Many say that God's laws have been abolished, even though Jesus taught that until heaven and earth pass away, not one jot or tittle of the Law will disappear.
Romans 7:4 says we are 'dead to the law through ... Christ.' What does this mean? The context shows that it refers to the 'old man' that perished at baptism.
The effectiveness of a law is found in its purpose and intent rather than the letter. Love and mercy constitute the spiritual fulfillment of the Law.
John Ritenbaugh, countering the naive assumption that the spirit of the law does away with the letter, insists that without the letter, there is no spirit because no foundations are possible. Writing the laws on our heart does not occur magically, but is a. . .
Paul never taught any Jew to forsake the Law of Moses, but he did warn against Pharisaical additions for the expressed purpose of attaining justification.
John Ritenbaugh answers the question "Is there a scripture that states such and such no longer needs to be done?" The Bible is an unfolding revelation, moving from the physical to the spiritual ramifications—revealing an ever-sharper focus . . .
While the Bible does not contain all knowledge, it does contain foundational principles, enabling people to live in a godly, spiritual manner.
With the giving of the New Covenant to God's called and chosen people, the church, problems arose among both Jewish and Gentile converts. God inspired the writing of the epistle to the Hebrews to answer the difficult questions church members were strugglin. . .
Most are not aware that in the Gospels, questions about the Sabbath center on how to keep it, not whether it should be kept. John Ritenbaugh explains how Jesus approached the Sabbath as an example to us.
John Ritenbaugh explores the role of human nature in the fatal attraction to sin. Though relatively neutral at its inception, human nature is subject to a deadly magnetic pull toward self-centeredness, deceit, and sin (Jeremiah 17:9). By the time God calls. . .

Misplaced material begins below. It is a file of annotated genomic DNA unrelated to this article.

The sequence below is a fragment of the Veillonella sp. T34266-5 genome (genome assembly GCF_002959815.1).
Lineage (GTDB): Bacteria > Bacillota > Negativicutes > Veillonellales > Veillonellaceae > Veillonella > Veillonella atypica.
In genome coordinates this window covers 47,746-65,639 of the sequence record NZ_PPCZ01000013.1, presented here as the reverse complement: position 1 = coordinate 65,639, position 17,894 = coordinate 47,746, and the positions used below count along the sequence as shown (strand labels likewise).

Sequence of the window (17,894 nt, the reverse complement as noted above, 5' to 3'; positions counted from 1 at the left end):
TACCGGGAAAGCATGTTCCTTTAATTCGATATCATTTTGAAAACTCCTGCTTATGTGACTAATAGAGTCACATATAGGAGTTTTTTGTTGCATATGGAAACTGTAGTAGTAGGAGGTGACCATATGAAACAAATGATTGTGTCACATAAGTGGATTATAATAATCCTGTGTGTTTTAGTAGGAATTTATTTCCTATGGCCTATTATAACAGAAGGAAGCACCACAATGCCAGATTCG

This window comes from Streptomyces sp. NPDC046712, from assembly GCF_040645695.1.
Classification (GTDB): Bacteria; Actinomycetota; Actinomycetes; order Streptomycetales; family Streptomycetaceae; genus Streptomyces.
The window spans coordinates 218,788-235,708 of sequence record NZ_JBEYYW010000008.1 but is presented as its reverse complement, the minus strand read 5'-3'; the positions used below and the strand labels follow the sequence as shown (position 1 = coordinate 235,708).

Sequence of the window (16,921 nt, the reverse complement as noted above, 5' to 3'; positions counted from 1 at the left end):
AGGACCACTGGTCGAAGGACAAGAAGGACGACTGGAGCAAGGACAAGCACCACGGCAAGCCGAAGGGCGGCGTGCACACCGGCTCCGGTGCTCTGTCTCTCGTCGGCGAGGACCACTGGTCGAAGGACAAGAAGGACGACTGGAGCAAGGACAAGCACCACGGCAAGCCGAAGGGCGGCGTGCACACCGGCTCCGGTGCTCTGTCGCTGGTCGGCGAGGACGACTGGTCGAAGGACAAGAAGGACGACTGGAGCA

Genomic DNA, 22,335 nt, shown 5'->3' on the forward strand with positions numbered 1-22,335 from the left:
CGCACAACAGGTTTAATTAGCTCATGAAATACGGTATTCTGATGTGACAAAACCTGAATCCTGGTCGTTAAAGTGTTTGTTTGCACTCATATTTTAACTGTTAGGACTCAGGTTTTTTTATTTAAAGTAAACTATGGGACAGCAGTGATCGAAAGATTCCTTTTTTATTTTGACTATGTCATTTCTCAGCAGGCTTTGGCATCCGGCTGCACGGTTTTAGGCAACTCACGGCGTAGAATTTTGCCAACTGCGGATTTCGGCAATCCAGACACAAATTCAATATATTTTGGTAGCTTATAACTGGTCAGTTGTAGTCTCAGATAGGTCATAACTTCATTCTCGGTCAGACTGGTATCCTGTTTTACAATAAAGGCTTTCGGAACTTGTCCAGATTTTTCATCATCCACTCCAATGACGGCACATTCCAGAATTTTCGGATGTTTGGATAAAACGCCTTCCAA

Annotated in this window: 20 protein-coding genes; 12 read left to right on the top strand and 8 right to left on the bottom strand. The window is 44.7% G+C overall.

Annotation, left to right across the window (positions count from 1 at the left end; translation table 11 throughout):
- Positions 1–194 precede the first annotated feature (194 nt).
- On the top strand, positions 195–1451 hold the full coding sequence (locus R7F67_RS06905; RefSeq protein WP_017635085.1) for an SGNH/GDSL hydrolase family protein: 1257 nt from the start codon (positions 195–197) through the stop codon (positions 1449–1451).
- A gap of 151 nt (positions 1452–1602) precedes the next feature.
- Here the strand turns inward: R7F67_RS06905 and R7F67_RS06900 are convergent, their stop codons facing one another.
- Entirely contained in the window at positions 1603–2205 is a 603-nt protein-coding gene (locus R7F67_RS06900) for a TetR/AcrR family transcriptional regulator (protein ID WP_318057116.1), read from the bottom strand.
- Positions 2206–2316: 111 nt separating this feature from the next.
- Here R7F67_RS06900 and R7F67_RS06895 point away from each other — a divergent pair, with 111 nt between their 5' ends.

None of God's law has been 'done away', though there is not always a literal application. Not every law of God has the same weight of importance.
Richard Ritenbaugh, reflecting on the verdict of the macabre case in North Carolina, in which a couple had been collecting welfare benefits for an adopted daughter who had been mysteriously missing for two years, concludes that Judge Thomas Schroeder acted. . .
John Ritenbaugh asserts that the two major purposes for the Sabbath are to (1) remind us that God is Creator and (2) to remind us that we were once in abject bondage and slavery to sin. Christ, in His role of Law magnifier (Isaiah 42:21) magnified the spir. . .
John Ritenbaugh, focusing on the description of the New Covenant in Hebrews 8:10, reminds us that, although God never intended the Old Covenant to endure eternally, the spiritual and immutable law (shared by both the old and new covenants) was to last fore. . .
John Ritenbaugh asserts that the smallest unit of government is the individual; God is dealing with each of us on this most basic of all levels of government. It is under the New Covenant that individuals are immersed or installed into His church by the Sp. . .
Richard Ritenbaugh reiterates that the command to eat unleavened Bread outnumbers the command to refrain from eating leavened bread three to one, indicating that if we actively engaged ourselves in studying God's word and doing righteousness, we wouldn't h. . .
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